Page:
Warning signs of Alzheimer’s — and what to do when you notice them

For Levi Doyle, the first red flag was seeing his husband’s office “in disarray.” Around the same time, Tom, a California-based professor and university administrator was also becoming noticeably forgetful and repetitive with stories.

“Every day he’d get dressed and go out to work with his briefcase like there was nothing wrong,” Levi said about Tom. “But eventually, it finally caught up with him and he couldn’t teach his classes the way he used to.”

That’s when they went to the doctor and, at 63, Tom was diagnosed with Alzheimer’s disease.

Every 65 seconds, someone in the U.S. develops Alzheimer’s disease — a type of dementia that impacts memory, thinking, behavior and, eventually, everyday tasks, according to the Alzheimer’s Association. While there is no cure for the disease that affects 5.8 million Americans, experts say early detection and diagnosis is important for a number of reasons.

For starters, the warning signs of Alzheimer’s and other dementias “are warning signs for a lot of other conditions as well,” said Ruth Drew, director of information and support services at the Alzheimer’s Association.

“So you want to know what you’re dealing with. It might not be Alzheimer’s; it might be something that’s very treatable, very curable. You want to know,” Drew said.

If the diagnosis is Alzheimer’s, there are medications that can help to treat the symptoms of the disease, and these often work best when started early. Plus, an early diagnosis opens up more possibilities for clinical trial participation, which could provide medical benefits.

“In addition, it gives the person with the disease a voice in the planning, in decision making, and it allows families to come together to make choices based on this information so that they can live their best life within the issues of the diagnosis,” Drew said.

What are the warning signs?

Some of the early signs of Alzheimer’s and other dementias are small, Drew said, but “are more than just normal aging.”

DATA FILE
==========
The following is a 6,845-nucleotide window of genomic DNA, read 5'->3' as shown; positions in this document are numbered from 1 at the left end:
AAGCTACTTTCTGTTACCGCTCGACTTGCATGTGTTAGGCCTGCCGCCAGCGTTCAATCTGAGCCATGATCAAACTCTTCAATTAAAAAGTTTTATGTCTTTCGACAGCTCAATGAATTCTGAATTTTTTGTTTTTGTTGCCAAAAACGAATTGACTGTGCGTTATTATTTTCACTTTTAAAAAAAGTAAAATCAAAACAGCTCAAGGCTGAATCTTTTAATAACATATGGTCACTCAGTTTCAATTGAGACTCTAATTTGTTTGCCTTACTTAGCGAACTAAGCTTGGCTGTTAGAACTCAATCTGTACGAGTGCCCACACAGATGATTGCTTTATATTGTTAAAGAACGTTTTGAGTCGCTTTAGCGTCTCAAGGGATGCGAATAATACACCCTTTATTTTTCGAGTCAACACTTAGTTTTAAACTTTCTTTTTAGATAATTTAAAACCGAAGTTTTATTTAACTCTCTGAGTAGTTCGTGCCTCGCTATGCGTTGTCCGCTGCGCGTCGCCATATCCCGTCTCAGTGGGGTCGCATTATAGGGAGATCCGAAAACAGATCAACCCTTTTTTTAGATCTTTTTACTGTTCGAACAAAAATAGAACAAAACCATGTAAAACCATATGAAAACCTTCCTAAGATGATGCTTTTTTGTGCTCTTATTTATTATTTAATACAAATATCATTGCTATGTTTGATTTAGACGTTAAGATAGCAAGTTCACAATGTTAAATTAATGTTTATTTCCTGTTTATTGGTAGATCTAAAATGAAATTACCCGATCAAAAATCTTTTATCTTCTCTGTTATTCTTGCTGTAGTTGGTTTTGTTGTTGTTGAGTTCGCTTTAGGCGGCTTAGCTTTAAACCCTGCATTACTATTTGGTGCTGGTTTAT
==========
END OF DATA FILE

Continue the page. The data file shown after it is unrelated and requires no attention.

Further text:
Short-term memory loss — forgetting whether you already ate a meal, took a medication or paid a bill — is one sign. Difficulty with problem solving, disorientation with time and place, and changes in mood or personality are others.

“So it can look different in different people, but when you notice these kinds of changes and you think, ‘Boy, this isn’t normal for this person,’ then it’s time to have a conversation,” Drew said.

How to start the conversation

If you notice changes in yourself or a loved one, don’t delay discussing it.

“Often times, family members are the first to notice that there are changes, and certainly this is a conversation nobody wants to have. But it is important to just start the conversation,” Drew said.

“You might say something like, ‘If I ever notice changes, would you want me to tell you?’ Or, ‘I’ve seen some things that are causing me some concern, I’d like to talk about it,’” she added.

As part of its new “Our Stories” campaign, the Alzheimer’s Association developed conversation starters, as well as a downloadable guide that can help individuals and their loved ones talk about memory loss. The advocacy group also has more information on the 10 early signs and symptoms of Alzheimer’s, as well as a 24-hour helpline for individuals living with Alzheimer’s and their caregivers.

“It’s important to take that first step and to start, and then of course to move toward an appointment with a doctor,” Drew said.

Levi added, “You can’t just ignore it. It’s not going to go away.”

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